f. Arbitrary Interference with Privacy, Family, Home, or Correspondence

Although the constitution provides for the right to privacy and inviolability of the home, these rights were not respected in practice. Government authorities entered homes without judicial authorization and seized private property without due process (see section 1.e.). Security forces regularly stopped citizens and extorted money or confiscated belongings.

The Ministry of Public Security and Immigration continued to prohibit both the possession and use of satellite telephones. Military and police personnel searched for and confiscated satellite telephones.

Section 2. Respect for Civil Liberties, Including:Share    

a. Freedom of Speech and Press

The constitution provides for freedom of opinion, expression, and press, but the government did not always respect these rights. Journalists were subjected to threats and intimidation.

Freedom of Speech: The 2010 media law abolished prison sentences for defamation and insult but prohibits “inciting racial, ethnic, or religious hatred,” which is punishable by one to two years in prison and a fine of one to three million CFA francs ($2,000 to $6,000). Unlike in previous years, private individuals were generally free to criticize the government without reprisal.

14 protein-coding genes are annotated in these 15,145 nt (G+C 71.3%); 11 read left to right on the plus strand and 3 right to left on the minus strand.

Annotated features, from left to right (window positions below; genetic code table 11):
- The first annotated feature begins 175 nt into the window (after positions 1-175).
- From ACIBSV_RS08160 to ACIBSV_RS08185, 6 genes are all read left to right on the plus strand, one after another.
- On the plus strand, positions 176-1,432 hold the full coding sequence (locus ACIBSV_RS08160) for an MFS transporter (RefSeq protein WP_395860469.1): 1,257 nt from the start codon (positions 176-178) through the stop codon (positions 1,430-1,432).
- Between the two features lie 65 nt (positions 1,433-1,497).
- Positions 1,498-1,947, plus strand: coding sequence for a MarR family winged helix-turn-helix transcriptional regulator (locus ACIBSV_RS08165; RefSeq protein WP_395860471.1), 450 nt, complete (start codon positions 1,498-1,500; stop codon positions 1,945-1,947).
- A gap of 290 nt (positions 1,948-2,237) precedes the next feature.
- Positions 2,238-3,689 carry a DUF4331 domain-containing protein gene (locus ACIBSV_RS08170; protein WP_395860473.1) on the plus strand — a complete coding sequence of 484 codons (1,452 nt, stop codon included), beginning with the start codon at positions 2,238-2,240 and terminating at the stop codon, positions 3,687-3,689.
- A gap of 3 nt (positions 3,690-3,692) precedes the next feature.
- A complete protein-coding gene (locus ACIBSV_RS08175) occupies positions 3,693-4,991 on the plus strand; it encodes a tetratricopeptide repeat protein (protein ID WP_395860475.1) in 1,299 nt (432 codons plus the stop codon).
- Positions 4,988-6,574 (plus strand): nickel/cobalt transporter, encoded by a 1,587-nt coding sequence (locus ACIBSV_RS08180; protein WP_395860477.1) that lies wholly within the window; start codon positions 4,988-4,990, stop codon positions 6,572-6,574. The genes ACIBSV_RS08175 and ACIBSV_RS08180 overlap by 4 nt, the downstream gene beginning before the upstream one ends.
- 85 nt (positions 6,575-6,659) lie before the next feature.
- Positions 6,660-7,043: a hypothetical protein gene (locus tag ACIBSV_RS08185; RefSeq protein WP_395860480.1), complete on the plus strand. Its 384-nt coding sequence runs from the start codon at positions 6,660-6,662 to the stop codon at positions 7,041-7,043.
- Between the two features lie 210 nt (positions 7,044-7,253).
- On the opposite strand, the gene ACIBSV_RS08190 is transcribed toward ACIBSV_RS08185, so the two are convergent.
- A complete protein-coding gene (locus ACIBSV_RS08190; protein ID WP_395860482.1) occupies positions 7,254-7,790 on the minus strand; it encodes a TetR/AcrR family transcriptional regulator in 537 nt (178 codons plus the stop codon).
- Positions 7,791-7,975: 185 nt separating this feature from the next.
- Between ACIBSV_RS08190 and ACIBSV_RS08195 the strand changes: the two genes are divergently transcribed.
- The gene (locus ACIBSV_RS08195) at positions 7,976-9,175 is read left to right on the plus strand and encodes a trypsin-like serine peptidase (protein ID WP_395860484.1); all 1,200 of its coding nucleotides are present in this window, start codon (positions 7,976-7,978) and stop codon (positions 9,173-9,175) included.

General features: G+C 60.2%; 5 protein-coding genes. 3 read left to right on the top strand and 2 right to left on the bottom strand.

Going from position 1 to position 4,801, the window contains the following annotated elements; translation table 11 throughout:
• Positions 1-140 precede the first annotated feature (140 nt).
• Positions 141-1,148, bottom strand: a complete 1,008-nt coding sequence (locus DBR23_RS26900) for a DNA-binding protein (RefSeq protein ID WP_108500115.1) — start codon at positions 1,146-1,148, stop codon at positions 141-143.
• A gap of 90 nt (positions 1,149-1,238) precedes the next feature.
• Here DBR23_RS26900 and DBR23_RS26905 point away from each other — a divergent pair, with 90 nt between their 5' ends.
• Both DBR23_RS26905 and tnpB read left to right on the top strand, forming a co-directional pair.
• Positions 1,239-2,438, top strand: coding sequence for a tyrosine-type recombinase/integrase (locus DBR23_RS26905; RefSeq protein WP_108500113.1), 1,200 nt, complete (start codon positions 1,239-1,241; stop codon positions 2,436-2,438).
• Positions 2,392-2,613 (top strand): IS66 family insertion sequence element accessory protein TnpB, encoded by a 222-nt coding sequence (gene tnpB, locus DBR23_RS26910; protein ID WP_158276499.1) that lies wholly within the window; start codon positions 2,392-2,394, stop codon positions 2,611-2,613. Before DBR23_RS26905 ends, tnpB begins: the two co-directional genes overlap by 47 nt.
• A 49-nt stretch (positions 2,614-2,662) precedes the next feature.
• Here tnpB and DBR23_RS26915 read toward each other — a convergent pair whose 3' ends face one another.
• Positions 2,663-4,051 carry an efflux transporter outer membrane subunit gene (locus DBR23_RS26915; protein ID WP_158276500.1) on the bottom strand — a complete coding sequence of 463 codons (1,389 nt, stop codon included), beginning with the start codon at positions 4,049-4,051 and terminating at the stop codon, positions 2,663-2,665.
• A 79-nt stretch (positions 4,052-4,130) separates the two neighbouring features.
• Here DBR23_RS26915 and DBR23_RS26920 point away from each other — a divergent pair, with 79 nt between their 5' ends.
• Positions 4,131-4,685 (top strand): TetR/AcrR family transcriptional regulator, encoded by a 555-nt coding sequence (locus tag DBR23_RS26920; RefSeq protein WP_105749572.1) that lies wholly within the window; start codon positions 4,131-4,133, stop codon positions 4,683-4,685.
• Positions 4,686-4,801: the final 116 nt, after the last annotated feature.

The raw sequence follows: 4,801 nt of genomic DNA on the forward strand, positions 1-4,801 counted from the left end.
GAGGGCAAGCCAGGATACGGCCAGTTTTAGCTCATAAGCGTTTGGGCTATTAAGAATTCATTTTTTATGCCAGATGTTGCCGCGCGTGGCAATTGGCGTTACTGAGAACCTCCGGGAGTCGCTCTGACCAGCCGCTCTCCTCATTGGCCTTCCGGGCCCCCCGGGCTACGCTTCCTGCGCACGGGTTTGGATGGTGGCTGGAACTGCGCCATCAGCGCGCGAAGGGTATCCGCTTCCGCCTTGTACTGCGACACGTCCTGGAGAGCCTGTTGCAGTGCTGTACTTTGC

Freedom of Press: The country’s only daily newspaper, Le Progres, was subsidized by the state in return for its political support. The few opposition newspapers, such as N’Djamena Bi-Hebdo and Abba Garde, had limited influence outside the capital due to low literacy rates and lack of purchasing power in rural areas, according to the international NGO Reporters Without Borders. Unlike in the past, when the government controlled the media, newspapers were generally able to criticize government policies and activities without reprisal. Opposition newspapers frequently published cartoon caricatures of government ministers and the president. Nevertheless, reporters and publishers risked harassment from authorities when publishing critical articles.

For example, in September a court convicted Jean-Claude Nekim, the editor of N’Djamena Bi-Hebdo, of defamation and inciting racial hatred for publishing a petition critical of President Deby’s ethnic group (see section 7). Although the 2010 Media Law abolished prison sentences for defamation, Nekim was given a suspended prison sentence, fined, and ordered not to publish N’Djamena Bi-Hebdo for three months. However, the following week Nekim published a caricature of the judge who sentenced him, after which he was charged with contempt of court. At year’s end Nekim awaited trial for the contempt charge and also an appeals trial on the first charge.